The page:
What the hell is a soul? Damned if I know. Like most people I try to answer that question for myself, but the fact is, nobody has a clue and despite the fact that we're all struggling to find the answer, none of us has. After all, if one person could truly show everyone what a soul was, there would no longer be a debate about its composition and/or existence. Sure, there are those who believe in the religious aspects of a soul - most of the world's population, in fact - but even they would be hard-pressed to tell you exactly what it is, and when exactly it becomes a part of our physical beings. Nobody can tell you what it consists of, or where it sits while waiting for a body to embed itself in.

Not everyone believes in a soul, of course. It's rather an ephemeral thing having more to do with a belief that there's something beyond our corporeal existence. I can't imagine atheists believing in a soul of any kind, as it goes against all the basic principles of atheism. I'm not saying that makes them immoral. Morality is based on our actions, not our beliefs - a stance too few people seem to take while they spout religious doctrine in loud voices at the nearest passersby.

Many believe that life begins at conception, and it seems logical to them that the soul would be there from that moment. Well, wait a minute. Let's take a look at the logistics of that. For what it's worth, I'll share my opinion on the topic. This particular blog posting springs rather naturally from my previous one on the pro-choice/anti-choice debates on abortion and reproductive rights. A friend made a comment on it that I felt I had to address, but it turned into such a long response I've chosen to put it here instead.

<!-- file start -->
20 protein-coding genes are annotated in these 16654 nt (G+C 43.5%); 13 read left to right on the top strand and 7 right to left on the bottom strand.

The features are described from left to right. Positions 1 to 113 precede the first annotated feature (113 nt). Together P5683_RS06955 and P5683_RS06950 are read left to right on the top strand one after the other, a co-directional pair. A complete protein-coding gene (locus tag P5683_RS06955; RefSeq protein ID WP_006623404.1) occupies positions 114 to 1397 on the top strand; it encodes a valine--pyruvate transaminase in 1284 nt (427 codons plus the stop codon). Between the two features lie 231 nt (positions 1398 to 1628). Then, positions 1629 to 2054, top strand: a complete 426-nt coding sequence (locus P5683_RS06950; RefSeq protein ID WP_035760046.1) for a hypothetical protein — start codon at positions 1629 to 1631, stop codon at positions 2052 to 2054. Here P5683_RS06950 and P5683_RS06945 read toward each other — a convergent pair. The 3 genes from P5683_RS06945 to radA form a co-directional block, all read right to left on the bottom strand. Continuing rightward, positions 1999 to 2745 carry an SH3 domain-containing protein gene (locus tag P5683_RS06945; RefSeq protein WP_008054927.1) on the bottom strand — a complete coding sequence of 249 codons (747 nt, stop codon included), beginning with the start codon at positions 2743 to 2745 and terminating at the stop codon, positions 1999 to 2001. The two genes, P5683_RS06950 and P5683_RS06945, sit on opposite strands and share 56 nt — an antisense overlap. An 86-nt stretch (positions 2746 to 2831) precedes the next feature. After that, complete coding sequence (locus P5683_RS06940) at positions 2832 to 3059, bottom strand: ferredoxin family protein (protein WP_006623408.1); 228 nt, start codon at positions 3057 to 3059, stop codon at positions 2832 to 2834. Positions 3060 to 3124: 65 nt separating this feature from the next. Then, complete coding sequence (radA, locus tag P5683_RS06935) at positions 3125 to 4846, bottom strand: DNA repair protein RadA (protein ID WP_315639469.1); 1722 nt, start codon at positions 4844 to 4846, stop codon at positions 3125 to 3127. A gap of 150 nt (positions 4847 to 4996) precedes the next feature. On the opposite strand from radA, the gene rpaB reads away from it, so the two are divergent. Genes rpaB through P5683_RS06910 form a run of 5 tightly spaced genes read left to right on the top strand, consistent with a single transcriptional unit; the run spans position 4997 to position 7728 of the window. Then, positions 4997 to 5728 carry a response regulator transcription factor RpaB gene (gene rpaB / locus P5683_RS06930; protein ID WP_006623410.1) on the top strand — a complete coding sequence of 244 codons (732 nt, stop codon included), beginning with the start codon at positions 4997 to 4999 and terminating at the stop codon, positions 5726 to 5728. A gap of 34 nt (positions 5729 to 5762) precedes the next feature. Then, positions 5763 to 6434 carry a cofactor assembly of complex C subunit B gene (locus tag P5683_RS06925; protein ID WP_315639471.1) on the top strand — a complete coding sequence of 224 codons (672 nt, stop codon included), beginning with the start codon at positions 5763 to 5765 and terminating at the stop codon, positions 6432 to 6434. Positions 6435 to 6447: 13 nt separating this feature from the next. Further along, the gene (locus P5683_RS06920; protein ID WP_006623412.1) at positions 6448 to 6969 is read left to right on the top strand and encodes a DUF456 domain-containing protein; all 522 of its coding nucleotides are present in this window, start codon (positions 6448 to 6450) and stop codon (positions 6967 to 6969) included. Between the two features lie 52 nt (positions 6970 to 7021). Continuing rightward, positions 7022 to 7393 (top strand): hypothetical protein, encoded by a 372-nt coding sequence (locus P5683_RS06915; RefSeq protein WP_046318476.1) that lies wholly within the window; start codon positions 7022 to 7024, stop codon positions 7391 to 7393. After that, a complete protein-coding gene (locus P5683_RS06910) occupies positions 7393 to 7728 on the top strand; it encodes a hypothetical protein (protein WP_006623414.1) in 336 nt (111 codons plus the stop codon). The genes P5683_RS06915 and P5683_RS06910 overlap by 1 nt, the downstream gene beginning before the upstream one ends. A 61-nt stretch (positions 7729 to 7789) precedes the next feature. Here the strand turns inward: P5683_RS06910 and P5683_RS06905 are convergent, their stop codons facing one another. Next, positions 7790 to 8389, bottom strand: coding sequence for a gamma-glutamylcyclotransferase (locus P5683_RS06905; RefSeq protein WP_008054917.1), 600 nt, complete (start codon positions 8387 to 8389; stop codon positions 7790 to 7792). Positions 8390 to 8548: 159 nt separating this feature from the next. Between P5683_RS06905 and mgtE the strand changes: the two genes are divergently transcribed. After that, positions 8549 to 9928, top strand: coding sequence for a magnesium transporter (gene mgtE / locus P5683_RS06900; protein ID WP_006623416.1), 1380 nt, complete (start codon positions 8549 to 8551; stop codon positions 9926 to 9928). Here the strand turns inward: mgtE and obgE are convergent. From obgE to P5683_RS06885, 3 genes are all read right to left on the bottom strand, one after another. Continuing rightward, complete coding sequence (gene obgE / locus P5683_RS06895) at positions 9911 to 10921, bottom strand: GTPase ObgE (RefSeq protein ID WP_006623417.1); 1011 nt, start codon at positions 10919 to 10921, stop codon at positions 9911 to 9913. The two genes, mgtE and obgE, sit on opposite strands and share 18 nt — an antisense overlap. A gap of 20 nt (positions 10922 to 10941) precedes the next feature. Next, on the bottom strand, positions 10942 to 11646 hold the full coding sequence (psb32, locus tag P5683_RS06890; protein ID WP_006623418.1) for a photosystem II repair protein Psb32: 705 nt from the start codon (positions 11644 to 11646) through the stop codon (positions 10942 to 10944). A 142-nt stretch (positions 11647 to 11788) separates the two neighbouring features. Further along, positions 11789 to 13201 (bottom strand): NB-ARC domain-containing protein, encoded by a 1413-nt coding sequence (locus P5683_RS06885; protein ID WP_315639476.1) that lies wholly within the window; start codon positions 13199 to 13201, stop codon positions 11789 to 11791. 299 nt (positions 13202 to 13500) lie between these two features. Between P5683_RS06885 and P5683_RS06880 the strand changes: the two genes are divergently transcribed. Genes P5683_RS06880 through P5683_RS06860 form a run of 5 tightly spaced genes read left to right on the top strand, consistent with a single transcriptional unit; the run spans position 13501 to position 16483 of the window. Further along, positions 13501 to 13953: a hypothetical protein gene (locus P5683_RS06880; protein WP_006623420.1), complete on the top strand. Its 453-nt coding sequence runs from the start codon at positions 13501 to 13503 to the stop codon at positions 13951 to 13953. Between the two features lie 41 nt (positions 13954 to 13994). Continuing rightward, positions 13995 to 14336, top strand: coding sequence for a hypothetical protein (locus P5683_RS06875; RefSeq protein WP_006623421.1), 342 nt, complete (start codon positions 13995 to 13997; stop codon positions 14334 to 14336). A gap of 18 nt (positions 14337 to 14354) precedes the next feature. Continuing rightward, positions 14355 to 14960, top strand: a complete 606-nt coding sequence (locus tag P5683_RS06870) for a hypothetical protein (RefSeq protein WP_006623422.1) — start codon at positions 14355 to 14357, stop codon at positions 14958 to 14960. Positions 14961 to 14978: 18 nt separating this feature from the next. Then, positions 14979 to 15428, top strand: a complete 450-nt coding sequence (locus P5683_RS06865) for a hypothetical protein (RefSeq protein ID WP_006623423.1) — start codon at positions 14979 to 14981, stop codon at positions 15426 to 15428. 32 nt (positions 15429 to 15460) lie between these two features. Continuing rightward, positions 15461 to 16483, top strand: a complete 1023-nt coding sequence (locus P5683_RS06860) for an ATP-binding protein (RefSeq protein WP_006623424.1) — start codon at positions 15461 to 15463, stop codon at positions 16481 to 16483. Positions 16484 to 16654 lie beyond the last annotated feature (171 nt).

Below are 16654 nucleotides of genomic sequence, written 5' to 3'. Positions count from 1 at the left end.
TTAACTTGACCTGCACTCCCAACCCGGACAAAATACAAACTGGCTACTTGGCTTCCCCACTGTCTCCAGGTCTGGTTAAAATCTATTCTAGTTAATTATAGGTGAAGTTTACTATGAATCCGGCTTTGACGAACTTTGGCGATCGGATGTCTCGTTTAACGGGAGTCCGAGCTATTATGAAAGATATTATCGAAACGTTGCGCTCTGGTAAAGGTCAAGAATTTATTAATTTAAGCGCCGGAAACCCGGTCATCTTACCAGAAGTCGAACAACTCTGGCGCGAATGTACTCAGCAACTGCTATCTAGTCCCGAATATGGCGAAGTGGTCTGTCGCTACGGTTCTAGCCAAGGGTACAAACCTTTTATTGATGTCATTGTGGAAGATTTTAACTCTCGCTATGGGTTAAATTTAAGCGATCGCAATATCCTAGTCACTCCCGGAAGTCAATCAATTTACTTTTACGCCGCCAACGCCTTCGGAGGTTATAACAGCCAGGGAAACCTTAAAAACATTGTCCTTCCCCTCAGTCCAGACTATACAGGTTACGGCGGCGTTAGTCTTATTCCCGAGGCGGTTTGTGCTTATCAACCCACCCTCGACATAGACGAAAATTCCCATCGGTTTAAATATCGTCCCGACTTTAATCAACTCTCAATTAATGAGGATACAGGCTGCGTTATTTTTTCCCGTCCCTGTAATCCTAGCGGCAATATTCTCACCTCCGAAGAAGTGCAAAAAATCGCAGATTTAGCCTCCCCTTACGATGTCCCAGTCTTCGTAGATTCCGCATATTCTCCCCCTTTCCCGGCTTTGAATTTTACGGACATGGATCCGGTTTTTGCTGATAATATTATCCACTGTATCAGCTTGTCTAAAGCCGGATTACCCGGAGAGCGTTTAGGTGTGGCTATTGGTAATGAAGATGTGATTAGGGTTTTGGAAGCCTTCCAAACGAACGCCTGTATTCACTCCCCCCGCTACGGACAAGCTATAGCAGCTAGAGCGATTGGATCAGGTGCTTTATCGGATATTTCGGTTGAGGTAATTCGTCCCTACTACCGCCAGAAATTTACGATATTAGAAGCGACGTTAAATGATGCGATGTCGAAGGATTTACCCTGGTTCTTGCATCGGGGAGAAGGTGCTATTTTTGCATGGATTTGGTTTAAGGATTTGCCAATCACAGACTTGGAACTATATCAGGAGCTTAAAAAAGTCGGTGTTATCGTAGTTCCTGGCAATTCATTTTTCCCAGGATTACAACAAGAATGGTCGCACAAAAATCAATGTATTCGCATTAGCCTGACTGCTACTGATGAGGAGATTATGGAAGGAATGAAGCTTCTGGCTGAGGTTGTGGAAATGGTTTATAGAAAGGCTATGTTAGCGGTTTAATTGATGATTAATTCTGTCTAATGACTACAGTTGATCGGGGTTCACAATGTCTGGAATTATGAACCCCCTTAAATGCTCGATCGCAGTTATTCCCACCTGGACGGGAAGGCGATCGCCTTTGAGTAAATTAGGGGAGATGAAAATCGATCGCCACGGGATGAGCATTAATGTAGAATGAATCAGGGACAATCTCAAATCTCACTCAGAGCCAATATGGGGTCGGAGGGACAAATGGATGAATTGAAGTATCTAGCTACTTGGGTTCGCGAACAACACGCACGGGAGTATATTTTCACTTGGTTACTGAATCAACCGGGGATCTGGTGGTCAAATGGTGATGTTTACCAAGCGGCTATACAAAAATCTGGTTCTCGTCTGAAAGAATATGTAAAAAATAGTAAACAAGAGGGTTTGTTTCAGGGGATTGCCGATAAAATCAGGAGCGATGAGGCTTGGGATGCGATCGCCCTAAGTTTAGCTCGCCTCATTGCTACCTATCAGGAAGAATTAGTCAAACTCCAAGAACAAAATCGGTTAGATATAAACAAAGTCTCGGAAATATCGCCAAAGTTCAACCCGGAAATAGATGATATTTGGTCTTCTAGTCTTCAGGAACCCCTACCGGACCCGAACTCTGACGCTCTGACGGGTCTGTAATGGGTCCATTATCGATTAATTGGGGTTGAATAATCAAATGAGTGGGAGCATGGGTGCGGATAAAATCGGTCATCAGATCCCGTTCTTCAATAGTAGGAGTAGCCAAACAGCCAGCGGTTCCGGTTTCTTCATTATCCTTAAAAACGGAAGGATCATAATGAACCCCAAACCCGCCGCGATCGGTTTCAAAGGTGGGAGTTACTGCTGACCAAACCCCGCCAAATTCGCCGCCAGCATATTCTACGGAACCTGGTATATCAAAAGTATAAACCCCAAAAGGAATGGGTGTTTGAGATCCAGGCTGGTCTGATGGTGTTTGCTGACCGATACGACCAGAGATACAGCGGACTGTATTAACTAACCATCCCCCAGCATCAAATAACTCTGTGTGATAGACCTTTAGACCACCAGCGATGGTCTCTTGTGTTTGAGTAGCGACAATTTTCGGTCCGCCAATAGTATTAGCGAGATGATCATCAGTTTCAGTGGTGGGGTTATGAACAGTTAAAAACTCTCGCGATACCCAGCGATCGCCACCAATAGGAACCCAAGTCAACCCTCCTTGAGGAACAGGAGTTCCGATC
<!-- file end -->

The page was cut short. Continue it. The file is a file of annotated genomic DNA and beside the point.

Personally, I don't think we're viable as human beings until we are capable of thought. It's not so much the pain issue for me, although that's a concern, too. In my opinion, once we are sentient, we're a valid life form. I mean, most people have that outlook if they look closely at their beliefs. If you have a relative who is on life support, and you know they're brain-dead, eventually almost everyone chooses to remove life support. Granted, that's with the belief that they will never again become sentient creatures and there's no hope. Still, (for me anyway,) until something is capable of its own thought processes, I have a hard time regarding it as a living creature. No more so than I would bacteria, I suppose. There are far too many living, sentient, suffering creatures out there already - human or otherwise - and they have my sympathies and my empathy far more readily than what amounts to nothing more than a cell cluster that isn't suffering in the least. (This all coming from a woman who has a hard time killing a fly - literally - and will do so as quickly and humanely as possible.)